Grammy-winning singer, composer, and multi-instrumentalist Rhiannon Giddens joins the Museum’s Patrick Huber to discuss her musical career, which often explores Black musicians’ contributions to country music and other American roots-music traditions. This event—a live conversation and performance—was recorded on August 12, 2023, and offered in support of the Museum’s exhibition “American Currents: State of the Music,” which explores musical developments, artist achievements, and notable events of the previous year.
During the program, Giddens talks about her eclectic music background; discovering the Black heritage of the banjo and southern stringband traditions; and learning traditional tunes from old-time Black fiddler and fellow North Carolinian Joe Thompson, along with Dom Flemons and Justin Robinson. These informal traditional music “lessons” led to the formation of the acclaimed stringband the Carolina Chocolate Drops. On banjo, Giddens performs “Georgia Buck,” a traditional song she picked up from Thompson. She also shares “Yet to Be,” one of the tracks from her 2023 album “You’re the One.”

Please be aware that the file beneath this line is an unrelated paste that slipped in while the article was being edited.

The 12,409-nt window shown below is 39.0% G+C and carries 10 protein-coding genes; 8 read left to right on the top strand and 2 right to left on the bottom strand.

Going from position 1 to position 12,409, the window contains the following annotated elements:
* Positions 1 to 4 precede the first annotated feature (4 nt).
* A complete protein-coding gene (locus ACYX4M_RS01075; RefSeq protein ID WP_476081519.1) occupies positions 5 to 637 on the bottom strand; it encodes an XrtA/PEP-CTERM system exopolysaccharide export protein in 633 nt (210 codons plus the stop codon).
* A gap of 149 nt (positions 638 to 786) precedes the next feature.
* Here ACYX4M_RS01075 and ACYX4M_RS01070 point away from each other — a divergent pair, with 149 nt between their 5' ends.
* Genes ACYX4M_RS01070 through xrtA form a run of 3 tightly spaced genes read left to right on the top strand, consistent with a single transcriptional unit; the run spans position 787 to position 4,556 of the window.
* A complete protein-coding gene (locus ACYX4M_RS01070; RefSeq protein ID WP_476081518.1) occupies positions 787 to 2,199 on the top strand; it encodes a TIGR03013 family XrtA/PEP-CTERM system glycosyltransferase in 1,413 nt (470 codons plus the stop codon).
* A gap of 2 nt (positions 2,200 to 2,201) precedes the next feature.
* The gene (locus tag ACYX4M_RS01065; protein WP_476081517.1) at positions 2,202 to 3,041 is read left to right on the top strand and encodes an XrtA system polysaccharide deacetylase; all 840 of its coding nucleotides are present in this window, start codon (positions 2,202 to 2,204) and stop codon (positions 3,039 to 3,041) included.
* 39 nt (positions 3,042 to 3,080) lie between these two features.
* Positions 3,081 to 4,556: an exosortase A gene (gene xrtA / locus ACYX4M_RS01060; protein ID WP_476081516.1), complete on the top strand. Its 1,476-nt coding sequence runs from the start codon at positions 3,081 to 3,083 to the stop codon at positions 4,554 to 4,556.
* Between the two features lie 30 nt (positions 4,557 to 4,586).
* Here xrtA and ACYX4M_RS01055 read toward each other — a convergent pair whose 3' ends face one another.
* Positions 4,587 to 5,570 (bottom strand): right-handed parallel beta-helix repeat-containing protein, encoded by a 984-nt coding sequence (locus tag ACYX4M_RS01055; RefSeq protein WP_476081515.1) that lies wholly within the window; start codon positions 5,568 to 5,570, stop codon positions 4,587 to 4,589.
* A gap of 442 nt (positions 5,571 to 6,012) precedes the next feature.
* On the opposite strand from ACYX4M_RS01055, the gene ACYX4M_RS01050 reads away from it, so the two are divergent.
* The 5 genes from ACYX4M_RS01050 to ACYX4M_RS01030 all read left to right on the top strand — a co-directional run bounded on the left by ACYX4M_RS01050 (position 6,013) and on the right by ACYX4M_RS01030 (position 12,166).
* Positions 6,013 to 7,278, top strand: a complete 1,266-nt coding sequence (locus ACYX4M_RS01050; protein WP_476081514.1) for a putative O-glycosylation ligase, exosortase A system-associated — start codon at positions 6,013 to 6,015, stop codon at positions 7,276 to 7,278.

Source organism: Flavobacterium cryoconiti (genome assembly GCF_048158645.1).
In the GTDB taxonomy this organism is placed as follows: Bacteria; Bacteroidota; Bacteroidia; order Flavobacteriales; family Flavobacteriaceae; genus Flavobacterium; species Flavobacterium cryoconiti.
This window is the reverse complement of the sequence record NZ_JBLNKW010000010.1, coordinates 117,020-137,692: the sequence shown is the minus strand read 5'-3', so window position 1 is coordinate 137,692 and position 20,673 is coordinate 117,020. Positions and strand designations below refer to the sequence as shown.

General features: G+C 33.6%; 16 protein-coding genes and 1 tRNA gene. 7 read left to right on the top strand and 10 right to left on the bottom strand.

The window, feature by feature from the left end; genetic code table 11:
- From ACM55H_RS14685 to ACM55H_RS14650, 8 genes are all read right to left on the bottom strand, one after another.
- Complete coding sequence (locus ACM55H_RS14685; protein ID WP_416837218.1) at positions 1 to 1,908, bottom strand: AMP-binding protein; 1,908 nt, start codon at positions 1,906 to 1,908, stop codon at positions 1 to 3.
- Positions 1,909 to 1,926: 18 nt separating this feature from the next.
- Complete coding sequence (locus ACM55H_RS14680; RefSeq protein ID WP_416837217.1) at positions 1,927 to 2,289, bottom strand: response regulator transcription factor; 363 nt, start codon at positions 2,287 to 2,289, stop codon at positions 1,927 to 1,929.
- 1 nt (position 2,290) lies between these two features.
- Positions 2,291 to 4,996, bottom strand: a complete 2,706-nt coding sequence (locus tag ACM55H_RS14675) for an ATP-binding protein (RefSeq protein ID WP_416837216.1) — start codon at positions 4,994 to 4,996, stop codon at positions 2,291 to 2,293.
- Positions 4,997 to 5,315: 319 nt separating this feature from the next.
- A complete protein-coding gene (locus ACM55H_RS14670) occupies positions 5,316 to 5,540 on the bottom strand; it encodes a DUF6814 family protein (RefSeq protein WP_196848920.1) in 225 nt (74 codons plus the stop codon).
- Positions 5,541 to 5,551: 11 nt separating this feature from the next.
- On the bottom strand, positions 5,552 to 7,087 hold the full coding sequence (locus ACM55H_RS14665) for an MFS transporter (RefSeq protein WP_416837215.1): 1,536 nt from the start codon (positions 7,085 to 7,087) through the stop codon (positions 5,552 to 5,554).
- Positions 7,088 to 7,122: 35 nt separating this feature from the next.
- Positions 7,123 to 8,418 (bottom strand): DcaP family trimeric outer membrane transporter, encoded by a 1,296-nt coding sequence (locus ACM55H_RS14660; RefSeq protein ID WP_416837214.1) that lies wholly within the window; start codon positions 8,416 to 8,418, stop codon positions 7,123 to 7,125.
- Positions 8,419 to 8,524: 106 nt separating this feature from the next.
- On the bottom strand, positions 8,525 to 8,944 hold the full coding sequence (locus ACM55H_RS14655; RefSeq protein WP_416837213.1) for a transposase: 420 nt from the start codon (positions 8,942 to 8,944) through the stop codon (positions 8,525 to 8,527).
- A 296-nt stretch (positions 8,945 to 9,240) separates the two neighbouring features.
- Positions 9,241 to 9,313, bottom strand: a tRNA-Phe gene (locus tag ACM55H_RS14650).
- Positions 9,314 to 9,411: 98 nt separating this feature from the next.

Giddens first gained fame as a member of the Carolina Chocolate Drops and since 2014 has pursued a variety of musical projects, including membership in the group Our Native Daughters and collaboration with Italian musician Francesco Turrisi on “They’re Calling Me Home,” winner of the 2021 Grammy for Best Folk Album. Giddens composed the score for “Lucy Negro Redux,” a ballet about the “Dark Lady” in Shakespeare’s sonnets, which toured nationwide and was featured on PBS’s “Great Performances.” In 2022–2023, she toured with Silkroad Ensemble, a musical collective founded by Yo-Yo Ma, and now serves as its artistic director. She is the recipient of a MacArthur “Genius Grant” and a Pulitzer Prize for “Omar,” a 2022 opera she co-wrote about an African Muslim enslaved in antebellum Charleston. Also in 2022, Giddens hosted a BBC radio series about early African American music, titled “Black Roots,” and published “Build a House,” a children’s book that deals with American slavery, based on a song she wrote for Juneteenth.
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